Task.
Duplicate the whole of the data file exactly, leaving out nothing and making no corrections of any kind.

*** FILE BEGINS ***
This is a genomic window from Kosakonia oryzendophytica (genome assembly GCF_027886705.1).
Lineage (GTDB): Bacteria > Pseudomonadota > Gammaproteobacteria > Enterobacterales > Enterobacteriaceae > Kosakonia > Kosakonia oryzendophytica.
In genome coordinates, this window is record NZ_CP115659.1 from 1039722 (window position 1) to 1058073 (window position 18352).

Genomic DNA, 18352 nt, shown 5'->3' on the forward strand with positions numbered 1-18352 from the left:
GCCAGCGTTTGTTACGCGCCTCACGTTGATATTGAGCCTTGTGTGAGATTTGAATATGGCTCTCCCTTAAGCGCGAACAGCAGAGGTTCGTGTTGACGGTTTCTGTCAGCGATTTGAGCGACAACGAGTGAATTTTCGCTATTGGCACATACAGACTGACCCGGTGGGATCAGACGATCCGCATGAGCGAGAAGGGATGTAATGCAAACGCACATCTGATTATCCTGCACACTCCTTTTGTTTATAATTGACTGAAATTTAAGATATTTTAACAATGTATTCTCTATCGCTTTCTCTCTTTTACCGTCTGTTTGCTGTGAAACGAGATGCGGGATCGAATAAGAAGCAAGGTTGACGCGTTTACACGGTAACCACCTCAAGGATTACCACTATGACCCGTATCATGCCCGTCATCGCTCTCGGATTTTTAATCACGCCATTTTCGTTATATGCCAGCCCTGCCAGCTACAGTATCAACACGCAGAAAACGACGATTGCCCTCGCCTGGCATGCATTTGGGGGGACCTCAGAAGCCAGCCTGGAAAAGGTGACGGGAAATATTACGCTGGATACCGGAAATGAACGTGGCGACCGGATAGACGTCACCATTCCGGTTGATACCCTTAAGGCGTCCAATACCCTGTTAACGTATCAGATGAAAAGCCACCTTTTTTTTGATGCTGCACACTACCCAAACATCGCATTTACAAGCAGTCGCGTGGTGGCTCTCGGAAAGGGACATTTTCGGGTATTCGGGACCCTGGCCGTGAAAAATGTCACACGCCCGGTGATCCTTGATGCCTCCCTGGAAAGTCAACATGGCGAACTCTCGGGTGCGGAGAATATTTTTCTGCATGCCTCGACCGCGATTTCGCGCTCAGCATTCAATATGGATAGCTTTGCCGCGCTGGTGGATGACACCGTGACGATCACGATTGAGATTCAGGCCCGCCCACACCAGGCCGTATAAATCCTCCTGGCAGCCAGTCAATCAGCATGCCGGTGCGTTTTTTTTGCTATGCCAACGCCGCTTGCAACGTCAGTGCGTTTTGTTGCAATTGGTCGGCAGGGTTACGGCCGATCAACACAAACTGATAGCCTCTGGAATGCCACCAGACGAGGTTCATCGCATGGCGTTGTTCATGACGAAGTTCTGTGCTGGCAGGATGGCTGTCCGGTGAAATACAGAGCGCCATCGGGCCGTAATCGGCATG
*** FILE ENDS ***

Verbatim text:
This is a genomic window from Kosakonia oryzendophytica (genome assembly GCF_027886705.1).
Lineage (GTDB): Bacteria > Pseudomonadota > Gammaproteobacteria > Enterobacterales > Enterobacteriaceae > Kosakonia > Kosakonia oryzendophytica.
In genome coordinates, this window is record NZ_CP115659.1 from 1039722 (window position 1) to 1058073 (window position 18352).

Genomic DNA, 18352 nt, shown 5'->3' on the forward strand with positions numbered 1-18352 from the left:
GCCAGCGTTTGTTACGCGCCTCACGTTGATATTGAGCCTTGTGTGAGATTTGAATATGGCTCTCCCTTAAGCGCGAACAGCAGAGGTTCGTGTTGACGGTTTCTGTCAGCGATTTGAGCGACAACGAGTGAATTTTCGCTATTGGCACATACAGACTGACCCGGTGGGATCAGACGATCCGCATGAGCGAGAAGGGATGTAATGCAAACGCACATCTGATTATCCTGCACACTCCTTTTGTTTATAATTGACTGAAATTTAAGATATTTTAACAATGTATTCTCTATCGCTTTCTCTCTTTTACCGTCTGTTTGCTGTGAAACGAGATGCGGGATCGAATAAGAAGCAAGGTTGACGCGTTTACACGGTAACCACCTCAAGGATTACCACTATGACCCGTATCATGCCCGTCATCGCTCTCGGATTTTTAATCACGCCATTTTCGTTATATGCCAGCCCTGCCAGCTACAGTATCAACACGCAGAAAACGACGATTGCCCTCGCCTGGCATGCATTTGGGGGGACCTCAGAAGCCAGCCTGGAAAAGGTGACGGGAAATATTACGCTGGATACCGGAAATGAACGTGGCGACCGGATAGACGTCACCATTCCGGTTGATACCCTTAAGGCGTCCAATACCCTGTTAACGTATCAGATGAAAAGCCACCTTTTTTTTGATGCTGCACACTACCCAAACATCGCATTTACAAGCAGTCGCGTGGTGGCTCTCGGAAAGGGACATTTTCGGGTATTCGGGACCCTGGCCGTGAAAAATGTCACACGCCCGGTGATCCTTGATGCCTCCCTGGAAAGTCAACATGGCGAACTCTCGGGTGCGGAGAATATTTTTCTGCATGCCTCGACCGCGATTTCGCGCTCAGCATTCAATATGGATAGCTTTGCCGCGCTGGTGGATGACACCGTGACGATCACGATTGAGATTCAGGCCCGCCCACACCAGGCCGTATAAATCCTCCTGGCAGCCAGTCAATCAGCATGCCGGTGCGTTTTTTTTGCTATGCCAACGCCGCTTGCAACGTCAGTGCGTTTTGTTGCAATTGGTCGGCAGGGTTACGGCCGATCAACACAAACTGATAGCCTCTGGAATGCCACCAGACGAGGTTCATCGCATGGCGTTGTTCATGACGAAGTTCTGTGCTGGCAGGATGGCTGTCCGGTGAAATACAGAGCGCCATCGGGCCGTAATCGGCATG